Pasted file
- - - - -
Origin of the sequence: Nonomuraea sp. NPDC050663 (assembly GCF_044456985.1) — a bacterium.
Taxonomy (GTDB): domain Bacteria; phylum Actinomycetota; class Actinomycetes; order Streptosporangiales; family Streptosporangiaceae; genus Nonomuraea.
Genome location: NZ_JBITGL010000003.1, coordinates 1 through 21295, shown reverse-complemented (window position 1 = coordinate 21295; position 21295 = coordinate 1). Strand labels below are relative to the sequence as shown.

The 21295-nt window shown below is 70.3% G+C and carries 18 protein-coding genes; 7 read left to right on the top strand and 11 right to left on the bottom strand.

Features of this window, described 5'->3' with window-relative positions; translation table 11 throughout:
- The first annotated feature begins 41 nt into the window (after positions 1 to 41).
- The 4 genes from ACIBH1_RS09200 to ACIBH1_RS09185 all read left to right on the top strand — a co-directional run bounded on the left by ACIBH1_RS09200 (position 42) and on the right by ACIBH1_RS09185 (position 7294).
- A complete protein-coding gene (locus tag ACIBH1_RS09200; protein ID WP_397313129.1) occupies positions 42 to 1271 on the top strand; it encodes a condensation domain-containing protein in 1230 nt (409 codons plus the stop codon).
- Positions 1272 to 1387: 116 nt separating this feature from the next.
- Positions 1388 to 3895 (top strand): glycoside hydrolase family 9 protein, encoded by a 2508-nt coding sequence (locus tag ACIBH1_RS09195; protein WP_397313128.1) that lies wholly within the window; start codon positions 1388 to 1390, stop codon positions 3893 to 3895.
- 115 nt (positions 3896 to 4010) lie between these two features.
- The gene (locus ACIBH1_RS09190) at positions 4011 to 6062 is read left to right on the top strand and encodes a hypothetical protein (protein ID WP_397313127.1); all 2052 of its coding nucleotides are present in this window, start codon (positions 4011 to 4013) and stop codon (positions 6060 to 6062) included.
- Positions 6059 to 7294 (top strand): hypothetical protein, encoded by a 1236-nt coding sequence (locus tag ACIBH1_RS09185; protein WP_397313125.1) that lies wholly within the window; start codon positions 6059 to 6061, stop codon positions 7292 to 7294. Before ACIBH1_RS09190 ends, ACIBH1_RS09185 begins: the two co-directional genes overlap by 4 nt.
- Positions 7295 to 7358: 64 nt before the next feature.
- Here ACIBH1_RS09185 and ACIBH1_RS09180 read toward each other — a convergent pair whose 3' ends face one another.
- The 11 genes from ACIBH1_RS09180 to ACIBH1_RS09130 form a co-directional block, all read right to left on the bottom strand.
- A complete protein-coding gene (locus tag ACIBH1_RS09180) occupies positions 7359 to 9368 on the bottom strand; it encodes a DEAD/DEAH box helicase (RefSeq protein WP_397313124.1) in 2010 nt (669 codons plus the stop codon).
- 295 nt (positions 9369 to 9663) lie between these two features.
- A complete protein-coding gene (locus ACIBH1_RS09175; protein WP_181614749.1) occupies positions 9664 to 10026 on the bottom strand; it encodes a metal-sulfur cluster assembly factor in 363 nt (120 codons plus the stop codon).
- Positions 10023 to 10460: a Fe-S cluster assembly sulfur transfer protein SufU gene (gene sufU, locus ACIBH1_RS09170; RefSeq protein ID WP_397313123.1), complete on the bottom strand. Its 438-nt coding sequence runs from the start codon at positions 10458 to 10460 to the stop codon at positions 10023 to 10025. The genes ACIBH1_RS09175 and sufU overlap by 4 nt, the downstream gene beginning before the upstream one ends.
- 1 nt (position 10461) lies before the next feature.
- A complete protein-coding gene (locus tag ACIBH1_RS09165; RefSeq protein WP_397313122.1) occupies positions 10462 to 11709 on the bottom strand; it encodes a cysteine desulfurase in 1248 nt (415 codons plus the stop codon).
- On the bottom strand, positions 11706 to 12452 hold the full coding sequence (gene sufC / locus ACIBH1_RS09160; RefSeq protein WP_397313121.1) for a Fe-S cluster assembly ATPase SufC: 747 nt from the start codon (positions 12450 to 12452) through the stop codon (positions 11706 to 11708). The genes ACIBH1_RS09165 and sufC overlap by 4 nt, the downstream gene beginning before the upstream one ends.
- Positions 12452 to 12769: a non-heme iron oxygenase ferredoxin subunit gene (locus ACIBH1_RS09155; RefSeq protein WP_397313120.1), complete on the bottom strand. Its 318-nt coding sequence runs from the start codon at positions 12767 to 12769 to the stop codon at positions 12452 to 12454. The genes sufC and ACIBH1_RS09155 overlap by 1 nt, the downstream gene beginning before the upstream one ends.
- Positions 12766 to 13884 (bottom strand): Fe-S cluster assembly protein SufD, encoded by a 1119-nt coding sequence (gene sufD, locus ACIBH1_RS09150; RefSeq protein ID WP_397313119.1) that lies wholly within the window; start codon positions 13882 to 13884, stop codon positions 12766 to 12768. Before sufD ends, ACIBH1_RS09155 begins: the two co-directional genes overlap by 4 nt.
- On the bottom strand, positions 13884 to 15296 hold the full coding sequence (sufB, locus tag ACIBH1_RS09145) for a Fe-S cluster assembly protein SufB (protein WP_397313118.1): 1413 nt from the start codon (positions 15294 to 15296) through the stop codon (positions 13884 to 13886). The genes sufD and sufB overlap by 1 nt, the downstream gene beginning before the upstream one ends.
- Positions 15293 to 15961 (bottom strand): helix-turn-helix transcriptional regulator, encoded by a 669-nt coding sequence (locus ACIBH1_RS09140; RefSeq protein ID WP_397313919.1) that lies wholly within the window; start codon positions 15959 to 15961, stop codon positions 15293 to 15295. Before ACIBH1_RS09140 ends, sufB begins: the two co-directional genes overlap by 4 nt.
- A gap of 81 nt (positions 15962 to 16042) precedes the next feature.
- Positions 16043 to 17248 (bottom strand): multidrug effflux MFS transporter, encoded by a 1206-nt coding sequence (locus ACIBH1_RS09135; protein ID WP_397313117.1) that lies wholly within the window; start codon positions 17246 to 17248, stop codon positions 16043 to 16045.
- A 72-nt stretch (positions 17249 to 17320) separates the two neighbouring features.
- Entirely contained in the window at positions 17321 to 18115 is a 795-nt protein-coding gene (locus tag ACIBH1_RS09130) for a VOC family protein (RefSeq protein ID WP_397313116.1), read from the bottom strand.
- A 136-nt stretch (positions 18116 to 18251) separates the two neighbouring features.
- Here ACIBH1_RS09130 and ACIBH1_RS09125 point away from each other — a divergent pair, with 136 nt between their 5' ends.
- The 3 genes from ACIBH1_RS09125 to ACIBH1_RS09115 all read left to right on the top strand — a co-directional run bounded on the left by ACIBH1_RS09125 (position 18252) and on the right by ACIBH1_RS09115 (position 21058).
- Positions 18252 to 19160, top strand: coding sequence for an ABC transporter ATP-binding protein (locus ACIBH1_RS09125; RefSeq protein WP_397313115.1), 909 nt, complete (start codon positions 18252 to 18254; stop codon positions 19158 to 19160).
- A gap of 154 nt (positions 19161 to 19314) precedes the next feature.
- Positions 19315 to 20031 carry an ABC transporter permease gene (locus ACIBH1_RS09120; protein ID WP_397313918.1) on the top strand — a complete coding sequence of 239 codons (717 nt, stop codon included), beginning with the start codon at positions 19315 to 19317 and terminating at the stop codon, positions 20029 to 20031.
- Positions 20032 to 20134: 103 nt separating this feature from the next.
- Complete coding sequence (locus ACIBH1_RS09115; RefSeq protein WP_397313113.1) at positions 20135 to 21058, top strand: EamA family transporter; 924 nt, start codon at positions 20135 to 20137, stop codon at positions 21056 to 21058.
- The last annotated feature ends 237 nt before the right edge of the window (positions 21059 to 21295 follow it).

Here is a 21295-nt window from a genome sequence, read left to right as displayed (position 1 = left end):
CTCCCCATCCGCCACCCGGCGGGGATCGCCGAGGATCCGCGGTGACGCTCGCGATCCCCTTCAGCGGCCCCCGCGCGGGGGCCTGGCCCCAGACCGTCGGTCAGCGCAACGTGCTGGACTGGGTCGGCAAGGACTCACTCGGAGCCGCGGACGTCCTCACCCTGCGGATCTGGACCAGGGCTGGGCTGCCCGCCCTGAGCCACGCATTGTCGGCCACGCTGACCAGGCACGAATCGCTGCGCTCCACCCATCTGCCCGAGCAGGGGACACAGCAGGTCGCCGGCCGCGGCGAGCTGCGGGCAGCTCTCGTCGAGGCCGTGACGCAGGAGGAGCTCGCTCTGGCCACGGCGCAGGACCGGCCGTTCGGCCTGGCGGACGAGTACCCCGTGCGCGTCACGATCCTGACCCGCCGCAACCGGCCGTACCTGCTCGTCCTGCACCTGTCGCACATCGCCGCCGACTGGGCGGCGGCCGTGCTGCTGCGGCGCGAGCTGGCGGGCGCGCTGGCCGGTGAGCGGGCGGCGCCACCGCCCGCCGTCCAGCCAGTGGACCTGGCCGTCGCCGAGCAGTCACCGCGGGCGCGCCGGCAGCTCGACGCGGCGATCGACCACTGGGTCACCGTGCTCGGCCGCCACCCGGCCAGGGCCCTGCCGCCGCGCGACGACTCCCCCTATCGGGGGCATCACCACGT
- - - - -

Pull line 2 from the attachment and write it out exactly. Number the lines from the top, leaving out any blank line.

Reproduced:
Taxonomy (GTDB): domain Bacteria; phylum Actinomycetota; class Actinomycetes; order Streptosporangiales; family Streptosporangiaceae; genus Nonomuraea.